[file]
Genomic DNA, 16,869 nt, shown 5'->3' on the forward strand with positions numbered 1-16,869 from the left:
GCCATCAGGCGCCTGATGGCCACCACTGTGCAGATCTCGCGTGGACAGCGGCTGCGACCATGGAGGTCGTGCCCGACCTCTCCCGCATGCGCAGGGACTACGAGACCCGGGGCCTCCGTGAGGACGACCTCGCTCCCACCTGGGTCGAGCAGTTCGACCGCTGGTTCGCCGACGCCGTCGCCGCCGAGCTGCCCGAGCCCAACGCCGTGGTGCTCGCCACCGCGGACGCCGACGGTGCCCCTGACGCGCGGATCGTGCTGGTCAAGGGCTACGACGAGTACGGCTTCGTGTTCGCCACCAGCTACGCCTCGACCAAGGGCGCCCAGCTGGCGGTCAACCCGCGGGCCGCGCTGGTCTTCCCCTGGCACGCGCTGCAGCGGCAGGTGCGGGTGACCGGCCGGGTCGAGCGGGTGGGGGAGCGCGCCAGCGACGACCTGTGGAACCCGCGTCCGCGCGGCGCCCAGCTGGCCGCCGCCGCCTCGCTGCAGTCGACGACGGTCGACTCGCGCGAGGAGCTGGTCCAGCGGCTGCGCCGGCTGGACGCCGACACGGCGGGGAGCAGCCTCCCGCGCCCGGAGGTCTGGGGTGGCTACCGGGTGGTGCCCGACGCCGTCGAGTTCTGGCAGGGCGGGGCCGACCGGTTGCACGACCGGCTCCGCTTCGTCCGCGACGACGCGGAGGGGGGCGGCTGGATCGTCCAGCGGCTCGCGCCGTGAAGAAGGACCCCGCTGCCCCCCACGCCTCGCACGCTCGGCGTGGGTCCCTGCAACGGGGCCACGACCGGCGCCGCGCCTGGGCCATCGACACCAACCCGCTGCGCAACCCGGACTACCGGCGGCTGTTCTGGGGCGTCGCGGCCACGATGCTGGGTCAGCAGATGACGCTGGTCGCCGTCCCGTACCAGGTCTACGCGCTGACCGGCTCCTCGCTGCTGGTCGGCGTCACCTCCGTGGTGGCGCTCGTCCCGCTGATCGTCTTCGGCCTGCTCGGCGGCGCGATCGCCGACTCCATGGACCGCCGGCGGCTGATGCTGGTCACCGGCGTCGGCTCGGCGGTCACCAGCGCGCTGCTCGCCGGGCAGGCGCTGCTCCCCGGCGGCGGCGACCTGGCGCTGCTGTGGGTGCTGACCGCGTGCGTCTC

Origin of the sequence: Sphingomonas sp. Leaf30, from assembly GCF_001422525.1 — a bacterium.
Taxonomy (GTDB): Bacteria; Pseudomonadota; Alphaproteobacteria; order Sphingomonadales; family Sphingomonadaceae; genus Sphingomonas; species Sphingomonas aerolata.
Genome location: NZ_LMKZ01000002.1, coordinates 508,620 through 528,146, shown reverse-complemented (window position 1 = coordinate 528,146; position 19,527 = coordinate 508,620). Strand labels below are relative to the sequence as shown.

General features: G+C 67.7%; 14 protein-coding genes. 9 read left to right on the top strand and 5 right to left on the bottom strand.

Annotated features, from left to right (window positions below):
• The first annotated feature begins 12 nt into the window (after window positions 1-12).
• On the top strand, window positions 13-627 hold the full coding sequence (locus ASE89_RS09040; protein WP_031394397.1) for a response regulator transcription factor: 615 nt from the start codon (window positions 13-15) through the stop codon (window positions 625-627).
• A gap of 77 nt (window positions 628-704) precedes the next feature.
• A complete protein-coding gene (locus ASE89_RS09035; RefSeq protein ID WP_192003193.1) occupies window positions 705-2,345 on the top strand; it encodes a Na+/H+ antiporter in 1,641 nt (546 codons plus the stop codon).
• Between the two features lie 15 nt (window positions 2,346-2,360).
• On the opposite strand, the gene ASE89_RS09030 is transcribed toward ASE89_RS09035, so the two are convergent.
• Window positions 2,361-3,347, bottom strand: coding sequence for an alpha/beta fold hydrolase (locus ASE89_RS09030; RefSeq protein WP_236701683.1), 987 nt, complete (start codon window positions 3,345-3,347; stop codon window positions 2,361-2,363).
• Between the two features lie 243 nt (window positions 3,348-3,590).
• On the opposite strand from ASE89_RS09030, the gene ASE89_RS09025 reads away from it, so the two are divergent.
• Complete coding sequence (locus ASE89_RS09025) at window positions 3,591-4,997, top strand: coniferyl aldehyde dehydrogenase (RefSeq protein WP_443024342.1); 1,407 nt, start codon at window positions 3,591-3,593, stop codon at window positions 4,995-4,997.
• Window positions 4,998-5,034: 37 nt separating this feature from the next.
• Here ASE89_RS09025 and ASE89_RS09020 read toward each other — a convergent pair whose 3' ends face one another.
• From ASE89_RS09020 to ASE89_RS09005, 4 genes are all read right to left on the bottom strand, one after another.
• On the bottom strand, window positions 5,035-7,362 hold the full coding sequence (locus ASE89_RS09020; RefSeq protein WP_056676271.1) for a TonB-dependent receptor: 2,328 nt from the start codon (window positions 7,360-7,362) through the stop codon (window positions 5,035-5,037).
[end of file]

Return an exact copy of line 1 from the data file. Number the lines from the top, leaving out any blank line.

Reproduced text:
Genomic DNA, 16,869 nt, shown 5'->3' on the forward strand with positions numbered 1-16,869 from the left: